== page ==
Elvis Andrus,Robbie Ross,Adrian Beltre,Michael Young,Joe Nathan

And That Happened: Wednesday’s scores and highlights

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Rangers 11, Angels 10: Holy schnikes! The Angels jumped out to a 6-0 lead and the fans were booing Yu Darvish and the local nine. Then the comeback. Make that the comebacks. Four runs in the fifth and then single runs in the eighth and ninth to force extras. Then, down by three in the tenth, they put up four, capped by a Nelson Cruz homer and Elvis Andrus’ walkoff two-run single. Two homers for Albert Pujols, but in a losing effort. Just when the Angels think they have Texas’ number — bam!

Diamondbacks 4, Dodgers 0: The sweep.  Patrick Corbin was called up and allowed two hits and goose eggs for six innings. Mere days after the Dodgers drubbed the Giants 19-3 in a three game series, the Dbacks drop a 19-4 on the Dodgers. The NL West is gonna be exciting for the next two months.

Yankees 12, Orioles 3: The Yanks avoid a sweep by beating the O’s to a pulp with a seven-run third inning. And Joba Chamberlain came back. Which is freaky, because last I checked he had died from trampoline poisoning or something. And my best friend’s sister’s boyfriend’s brother’s girlfriend heard from this guy who knows this kid who’s going with the girl who saw Joba pass out at 31 Flavors last night. I had thought it was pretty serious, but guess not.

Tigers 7, Red Sox 5:  Miguel Cabrera and Prince Fielder homered on consecutive pitches during a five-run fifth inning. The Tigers avoid the sweep. Now a day off for Detroit. And a day on which I travel up to my ancestral homeland of Detroit, Michigan to take in all three games against the Indians in what will be my first ever trip to Comerica Park. Crazy, I know. I suppose more than a decade-old grudge against them for tearing down Tiger Stadium is enough. Oh, and about that ancestral homeland stuff: don’t anybody tell my extended family up there that I’m coming. They’re all still mad that I went to Ohio State and drive a Japanese car. All of which goes into why, despite my roots, I tell everyone I’m from West Virginia. It’s just easier that way.

Pirates 8, Cubs 4: The Pirates were leading 2-1 going into the eighth and then put up a five spot on seven straight hits. Two of three from the Cubbies and now a weekend series against the first place Reds.

Rays 4, Athletics 1: The Rays have allowed 0 or 1 run in four of their last five games. They’re only one and a half back of Oakland now for the second wild card.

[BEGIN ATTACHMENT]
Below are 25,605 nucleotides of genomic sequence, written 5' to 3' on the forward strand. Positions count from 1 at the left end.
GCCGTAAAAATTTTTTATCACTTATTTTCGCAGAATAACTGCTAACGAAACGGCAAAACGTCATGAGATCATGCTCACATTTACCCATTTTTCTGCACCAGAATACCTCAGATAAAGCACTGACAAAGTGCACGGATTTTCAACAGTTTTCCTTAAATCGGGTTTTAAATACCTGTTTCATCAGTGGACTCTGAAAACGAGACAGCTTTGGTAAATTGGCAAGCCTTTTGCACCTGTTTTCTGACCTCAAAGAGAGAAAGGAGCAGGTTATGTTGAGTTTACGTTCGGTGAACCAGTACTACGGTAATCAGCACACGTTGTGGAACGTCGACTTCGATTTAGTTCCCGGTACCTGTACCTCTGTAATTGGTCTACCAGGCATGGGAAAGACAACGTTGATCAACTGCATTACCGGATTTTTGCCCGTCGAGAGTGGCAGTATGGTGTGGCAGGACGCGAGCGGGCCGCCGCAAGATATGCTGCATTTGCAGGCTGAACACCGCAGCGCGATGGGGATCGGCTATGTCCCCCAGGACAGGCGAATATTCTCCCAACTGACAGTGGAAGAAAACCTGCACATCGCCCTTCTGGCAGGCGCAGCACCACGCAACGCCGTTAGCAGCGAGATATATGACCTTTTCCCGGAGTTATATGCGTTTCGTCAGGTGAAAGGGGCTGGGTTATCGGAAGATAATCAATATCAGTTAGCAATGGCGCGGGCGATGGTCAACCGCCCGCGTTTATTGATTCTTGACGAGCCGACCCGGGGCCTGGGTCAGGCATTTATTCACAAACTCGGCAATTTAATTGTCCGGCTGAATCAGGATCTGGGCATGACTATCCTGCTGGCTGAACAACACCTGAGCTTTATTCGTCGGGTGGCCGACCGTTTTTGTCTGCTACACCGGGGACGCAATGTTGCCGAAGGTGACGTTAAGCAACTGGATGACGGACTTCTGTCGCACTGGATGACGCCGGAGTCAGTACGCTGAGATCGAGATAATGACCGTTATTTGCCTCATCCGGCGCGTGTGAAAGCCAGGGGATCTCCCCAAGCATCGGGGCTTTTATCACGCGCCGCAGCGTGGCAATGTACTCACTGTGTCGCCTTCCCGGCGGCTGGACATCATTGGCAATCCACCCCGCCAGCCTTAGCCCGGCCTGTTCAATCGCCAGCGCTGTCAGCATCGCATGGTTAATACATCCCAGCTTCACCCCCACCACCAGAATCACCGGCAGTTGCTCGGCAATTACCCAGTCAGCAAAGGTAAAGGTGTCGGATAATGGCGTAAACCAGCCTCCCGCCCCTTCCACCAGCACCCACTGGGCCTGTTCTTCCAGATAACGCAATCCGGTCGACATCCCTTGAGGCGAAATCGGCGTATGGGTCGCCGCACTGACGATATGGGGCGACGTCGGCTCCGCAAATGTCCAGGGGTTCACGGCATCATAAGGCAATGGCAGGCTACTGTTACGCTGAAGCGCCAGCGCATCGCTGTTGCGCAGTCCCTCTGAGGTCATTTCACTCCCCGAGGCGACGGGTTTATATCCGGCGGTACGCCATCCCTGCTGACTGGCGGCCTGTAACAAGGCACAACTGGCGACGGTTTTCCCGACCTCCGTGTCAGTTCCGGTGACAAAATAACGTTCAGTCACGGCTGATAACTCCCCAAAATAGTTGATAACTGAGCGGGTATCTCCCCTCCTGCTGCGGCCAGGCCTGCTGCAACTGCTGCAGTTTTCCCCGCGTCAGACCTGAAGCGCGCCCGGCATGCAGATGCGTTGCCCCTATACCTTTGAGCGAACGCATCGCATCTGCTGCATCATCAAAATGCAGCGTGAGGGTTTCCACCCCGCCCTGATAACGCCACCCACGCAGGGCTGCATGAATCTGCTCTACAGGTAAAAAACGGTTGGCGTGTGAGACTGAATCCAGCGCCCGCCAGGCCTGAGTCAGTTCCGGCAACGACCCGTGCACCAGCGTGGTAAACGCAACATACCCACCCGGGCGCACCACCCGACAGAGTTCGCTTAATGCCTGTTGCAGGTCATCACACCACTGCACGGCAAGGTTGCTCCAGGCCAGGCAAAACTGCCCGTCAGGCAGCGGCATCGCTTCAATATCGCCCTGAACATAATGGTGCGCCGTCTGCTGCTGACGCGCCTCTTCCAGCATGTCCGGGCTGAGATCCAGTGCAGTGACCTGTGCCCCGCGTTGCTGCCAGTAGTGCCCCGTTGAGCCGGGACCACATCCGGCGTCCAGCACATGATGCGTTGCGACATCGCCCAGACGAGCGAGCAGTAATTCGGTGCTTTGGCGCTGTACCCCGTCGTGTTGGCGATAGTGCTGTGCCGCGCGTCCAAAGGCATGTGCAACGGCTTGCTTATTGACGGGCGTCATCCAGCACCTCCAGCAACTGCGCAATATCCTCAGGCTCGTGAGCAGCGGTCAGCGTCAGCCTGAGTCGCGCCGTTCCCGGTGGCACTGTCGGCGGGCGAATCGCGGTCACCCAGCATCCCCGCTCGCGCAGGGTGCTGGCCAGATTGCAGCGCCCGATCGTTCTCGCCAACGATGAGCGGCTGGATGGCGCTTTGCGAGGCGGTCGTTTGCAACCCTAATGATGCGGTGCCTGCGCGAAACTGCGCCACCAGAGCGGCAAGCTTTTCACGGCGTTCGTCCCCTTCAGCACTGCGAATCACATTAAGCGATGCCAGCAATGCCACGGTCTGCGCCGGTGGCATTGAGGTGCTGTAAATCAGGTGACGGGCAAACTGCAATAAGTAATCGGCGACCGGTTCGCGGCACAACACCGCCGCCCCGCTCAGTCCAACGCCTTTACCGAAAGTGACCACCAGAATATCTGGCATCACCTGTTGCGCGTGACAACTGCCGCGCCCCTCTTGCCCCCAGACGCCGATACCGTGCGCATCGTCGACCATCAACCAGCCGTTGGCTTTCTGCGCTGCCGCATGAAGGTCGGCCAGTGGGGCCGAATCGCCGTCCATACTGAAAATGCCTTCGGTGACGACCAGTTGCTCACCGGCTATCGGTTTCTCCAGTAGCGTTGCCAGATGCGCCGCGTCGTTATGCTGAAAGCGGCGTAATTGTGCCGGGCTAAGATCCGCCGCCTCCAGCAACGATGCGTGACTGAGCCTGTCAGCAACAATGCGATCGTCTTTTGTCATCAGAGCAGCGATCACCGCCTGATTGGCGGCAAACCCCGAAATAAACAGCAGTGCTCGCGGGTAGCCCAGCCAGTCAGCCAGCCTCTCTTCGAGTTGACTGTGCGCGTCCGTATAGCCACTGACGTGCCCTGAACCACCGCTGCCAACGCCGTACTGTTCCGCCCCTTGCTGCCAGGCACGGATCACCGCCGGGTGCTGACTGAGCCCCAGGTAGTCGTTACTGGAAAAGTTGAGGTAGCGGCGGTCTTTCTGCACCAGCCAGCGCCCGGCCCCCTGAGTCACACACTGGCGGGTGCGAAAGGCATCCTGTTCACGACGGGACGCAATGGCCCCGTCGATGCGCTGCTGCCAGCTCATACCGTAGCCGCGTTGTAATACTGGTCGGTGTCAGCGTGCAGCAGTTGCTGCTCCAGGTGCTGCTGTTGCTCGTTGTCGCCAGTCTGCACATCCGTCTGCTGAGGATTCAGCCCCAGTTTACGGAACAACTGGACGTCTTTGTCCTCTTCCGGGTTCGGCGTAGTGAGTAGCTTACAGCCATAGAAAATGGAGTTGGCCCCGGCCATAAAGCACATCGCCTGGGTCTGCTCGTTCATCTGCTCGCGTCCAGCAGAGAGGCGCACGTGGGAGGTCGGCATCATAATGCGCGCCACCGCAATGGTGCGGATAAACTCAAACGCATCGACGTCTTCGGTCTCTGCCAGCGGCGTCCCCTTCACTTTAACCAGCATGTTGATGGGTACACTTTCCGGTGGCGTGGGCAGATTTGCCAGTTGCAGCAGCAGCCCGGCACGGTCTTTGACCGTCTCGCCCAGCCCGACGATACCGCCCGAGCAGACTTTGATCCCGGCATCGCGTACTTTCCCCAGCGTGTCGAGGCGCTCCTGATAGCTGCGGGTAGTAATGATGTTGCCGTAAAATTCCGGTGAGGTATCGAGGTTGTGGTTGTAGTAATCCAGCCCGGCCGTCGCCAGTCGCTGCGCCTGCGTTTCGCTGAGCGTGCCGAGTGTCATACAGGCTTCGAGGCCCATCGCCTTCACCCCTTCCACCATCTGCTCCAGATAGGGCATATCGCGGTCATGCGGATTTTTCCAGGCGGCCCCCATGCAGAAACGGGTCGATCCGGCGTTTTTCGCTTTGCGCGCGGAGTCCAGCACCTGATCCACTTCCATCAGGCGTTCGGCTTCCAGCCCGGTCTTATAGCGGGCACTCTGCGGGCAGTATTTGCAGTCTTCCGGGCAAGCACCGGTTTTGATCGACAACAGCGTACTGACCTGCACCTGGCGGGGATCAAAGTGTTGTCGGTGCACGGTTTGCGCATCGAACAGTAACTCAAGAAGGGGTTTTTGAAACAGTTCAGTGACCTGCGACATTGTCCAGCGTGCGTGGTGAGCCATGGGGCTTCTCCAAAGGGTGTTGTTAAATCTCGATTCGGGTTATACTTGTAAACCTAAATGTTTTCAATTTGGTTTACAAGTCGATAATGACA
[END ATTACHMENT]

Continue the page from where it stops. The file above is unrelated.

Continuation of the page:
Brewers 13, Astros 4: Ryan Braun hit his 29th and the Astros threw the ball all over the field for their 28th loss in 31 games. The Brewers scored 31 runs in the three-game series.

White Sox 3, Twins 2: Danks is down and Sale has a dead arm but Peavy keeps humming: 8 IP, 5 H 1 ER, 8K.

Marlins 4, Braves 2: Ben Sheets had the longest outing on his comeback so far, but also his least effective. He gave up 11 hits in six and two-thirds. How only four runs scored is a mystery, but four was enough. Carlos Zambrano got the win in relief. Which is weird.

Reds 6, Padres 4: Ryan Ludwick was 3 for 4 with four driven in. Marshall, Broxton and Chapman each pitched a scoreless inning. That’s the pattern Dusty is gonna try to ride all the way through October. A friend of mine was at this game and she moved from upper deck seats to seats behind the dugout early in the game. With kids in tow, while photographing it and posting it to Facebook. Pretty ninja stuff right there.

Phillies 3, Nationals 2: Two homers for Jimmy Rollins and one for newbie Nate Schierholtz, who is probably gonna like playing away from AT&T Park a lot.

Royals 5, Indians 2: Luis Mendoza with seven and a third innings of 2-run ball. I mentioned that my kids watched Tuesday’s game in this series. Thinking about it now, I’m sorta wondering if anyone else was. And if so, why.

Mets 2, Giants 1: Jon Niese gave up one run over seven. Hunter Pence in his Giants debut: 0 for 4 and two strikeouts.

Cardinals 9, Rockies 6: Matt Holliday has another huge night: 3 for 5, two homers and five driven in.

Mariners 5, Blue Jays 3: That’s seven wins in a row for Seattle. And 13 of 17. They have a positive run differential on the year too and are closer to first place than the Brewers, Phillies and Marlins are.

There will be Under Armour logos on the front of baseball uniforms

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Yesterday’s announcement that Under Armour will be taking over the MLB uniform business brought with it an added bit of news: for the first time, beginning in 2020, baseball uniforms will feature the maker’s logo on the front of the jersey. From Paul Lukas of UniWatch:

While the Majestic logo has appeared on MLB sleeves, the Under Armour logo will be appearing on the upper-right chest area.

Lukas has a bunch of Photoshopped images of MLB players wearing uniforms with UA logos on it to give us a sense of how it will likely look.

It’s certainly weird and in some cases even a bit jarring. It would be my preference not to see baseball uniforms go this route as I think they’re aesthetically pleasing parts of the game in and of themselves. But it’s inevitable. If there is a chance for leagues and sponsors to make money and if it doesn’t cause them to lose fans (i.e. lose money) they will take it. You can say you’ll give up baseball if they put corporate logos — including paid advertisements, not just the logos of the companies which make the gear — but you’re lying to yourself about that. You and I will complain and grumble and then we’ll get used to it. At some point, after a couple of years, we’ll start talking about which ads look better and which ones look worse and applaud particularly savvy and pleasing looking logos.

As I wrote back in April when the NBA approved ads on uniforms, there may even be a bright side to all of this.

Sports teams have had it both ways for a long time. They’ve worked to make a buck off of anything that isn’t nailed down all the while pretending to be something greater than any other business. They play on our nostalgia and our loyalty in order to portray themselves as something akin to a public trust or institution, entitling themselves to perks no other businesses get and the avoidance of regulation. By turning players into walking billboards, perhaps the four major North American sports will inadvertently make some folks realize that they are just businesses and that they aren’t deserving of such special treatment.